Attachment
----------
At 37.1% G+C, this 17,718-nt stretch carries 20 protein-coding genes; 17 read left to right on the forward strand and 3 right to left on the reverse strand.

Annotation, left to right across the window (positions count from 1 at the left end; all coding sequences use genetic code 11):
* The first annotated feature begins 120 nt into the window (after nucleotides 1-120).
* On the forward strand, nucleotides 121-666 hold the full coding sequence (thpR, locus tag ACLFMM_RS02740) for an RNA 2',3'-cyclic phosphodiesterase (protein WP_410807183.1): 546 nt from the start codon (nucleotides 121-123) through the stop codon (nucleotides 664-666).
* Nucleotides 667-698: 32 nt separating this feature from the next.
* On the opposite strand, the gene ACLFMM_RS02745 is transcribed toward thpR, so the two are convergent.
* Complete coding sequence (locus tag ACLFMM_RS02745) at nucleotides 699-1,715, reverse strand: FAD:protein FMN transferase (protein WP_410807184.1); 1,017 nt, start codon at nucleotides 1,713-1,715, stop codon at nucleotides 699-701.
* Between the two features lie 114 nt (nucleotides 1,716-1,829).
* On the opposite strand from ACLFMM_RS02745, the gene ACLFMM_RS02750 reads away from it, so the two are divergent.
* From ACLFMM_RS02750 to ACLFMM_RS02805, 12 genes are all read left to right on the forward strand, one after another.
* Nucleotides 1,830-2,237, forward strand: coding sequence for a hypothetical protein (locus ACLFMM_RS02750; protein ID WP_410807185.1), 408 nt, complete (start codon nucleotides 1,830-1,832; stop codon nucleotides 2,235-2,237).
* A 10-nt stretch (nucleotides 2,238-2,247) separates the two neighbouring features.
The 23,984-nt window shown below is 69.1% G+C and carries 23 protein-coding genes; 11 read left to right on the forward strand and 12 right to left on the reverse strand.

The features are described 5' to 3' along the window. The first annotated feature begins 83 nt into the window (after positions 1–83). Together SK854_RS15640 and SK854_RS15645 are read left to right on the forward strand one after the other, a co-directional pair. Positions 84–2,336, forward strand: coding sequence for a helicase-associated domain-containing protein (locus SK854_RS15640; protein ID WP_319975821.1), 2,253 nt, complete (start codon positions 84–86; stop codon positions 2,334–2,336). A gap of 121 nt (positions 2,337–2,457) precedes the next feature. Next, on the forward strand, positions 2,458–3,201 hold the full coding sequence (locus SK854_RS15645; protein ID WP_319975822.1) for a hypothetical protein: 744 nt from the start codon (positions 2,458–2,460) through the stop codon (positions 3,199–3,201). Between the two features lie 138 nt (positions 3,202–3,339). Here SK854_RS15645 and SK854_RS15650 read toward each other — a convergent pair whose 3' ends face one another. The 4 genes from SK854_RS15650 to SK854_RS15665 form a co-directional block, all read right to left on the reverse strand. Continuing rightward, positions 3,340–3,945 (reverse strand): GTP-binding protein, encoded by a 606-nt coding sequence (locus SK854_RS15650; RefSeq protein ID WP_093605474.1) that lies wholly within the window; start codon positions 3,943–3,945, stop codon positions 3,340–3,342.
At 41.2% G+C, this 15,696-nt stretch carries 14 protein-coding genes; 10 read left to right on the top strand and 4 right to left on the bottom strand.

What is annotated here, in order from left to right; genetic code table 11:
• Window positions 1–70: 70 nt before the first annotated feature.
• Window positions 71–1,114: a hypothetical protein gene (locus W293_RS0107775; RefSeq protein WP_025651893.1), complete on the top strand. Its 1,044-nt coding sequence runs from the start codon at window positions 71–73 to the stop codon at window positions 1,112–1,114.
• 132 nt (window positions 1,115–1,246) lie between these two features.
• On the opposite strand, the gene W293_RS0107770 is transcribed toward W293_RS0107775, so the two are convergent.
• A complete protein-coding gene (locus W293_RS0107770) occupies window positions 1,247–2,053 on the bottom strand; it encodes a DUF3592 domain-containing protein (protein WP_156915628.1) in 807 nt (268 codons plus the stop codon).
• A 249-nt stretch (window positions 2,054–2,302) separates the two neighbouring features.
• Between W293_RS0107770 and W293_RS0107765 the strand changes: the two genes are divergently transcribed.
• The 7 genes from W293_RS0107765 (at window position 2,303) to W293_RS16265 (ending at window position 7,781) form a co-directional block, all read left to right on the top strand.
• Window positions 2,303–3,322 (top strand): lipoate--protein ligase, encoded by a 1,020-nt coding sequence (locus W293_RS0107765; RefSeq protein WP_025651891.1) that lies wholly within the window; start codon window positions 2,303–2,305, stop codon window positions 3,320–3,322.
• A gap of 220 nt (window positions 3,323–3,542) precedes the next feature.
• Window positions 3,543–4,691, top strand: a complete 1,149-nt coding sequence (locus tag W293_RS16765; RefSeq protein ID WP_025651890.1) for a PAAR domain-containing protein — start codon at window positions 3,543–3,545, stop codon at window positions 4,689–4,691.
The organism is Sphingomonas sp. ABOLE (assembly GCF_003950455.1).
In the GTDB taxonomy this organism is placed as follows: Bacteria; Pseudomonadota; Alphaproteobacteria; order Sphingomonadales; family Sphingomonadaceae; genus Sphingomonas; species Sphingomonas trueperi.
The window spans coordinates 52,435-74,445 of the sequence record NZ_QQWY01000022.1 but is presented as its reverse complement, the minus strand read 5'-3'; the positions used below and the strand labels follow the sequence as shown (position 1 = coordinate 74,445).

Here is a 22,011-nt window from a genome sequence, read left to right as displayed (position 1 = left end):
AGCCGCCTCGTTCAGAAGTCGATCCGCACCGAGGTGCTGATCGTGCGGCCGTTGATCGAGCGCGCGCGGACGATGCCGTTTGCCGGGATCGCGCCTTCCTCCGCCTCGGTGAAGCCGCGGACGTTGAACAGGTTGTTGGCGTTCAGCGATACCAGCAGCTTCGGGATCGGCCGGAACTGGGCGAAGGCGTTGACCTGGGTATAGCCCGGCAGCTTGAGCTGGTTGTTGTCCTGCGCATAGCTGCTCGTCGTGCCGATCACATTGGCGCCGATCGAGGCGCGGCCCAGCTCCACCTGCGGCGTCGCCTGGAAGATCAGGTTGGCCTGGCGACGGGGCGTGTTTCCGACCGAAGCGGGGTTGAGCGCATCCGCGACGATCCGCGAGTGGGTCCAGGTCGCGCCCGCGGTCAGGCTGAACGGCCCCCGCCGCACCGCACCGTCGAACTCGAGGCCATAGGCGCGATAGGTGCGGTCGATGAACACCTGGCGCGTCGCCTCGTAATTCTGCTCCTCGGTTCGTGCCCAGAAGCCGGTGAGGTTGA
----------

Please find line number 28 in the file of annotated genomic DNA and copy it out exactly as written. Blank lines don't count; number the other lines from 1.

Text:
The organism is Sphingomonas sp. ABOLE (assembly GCF_003950455.1).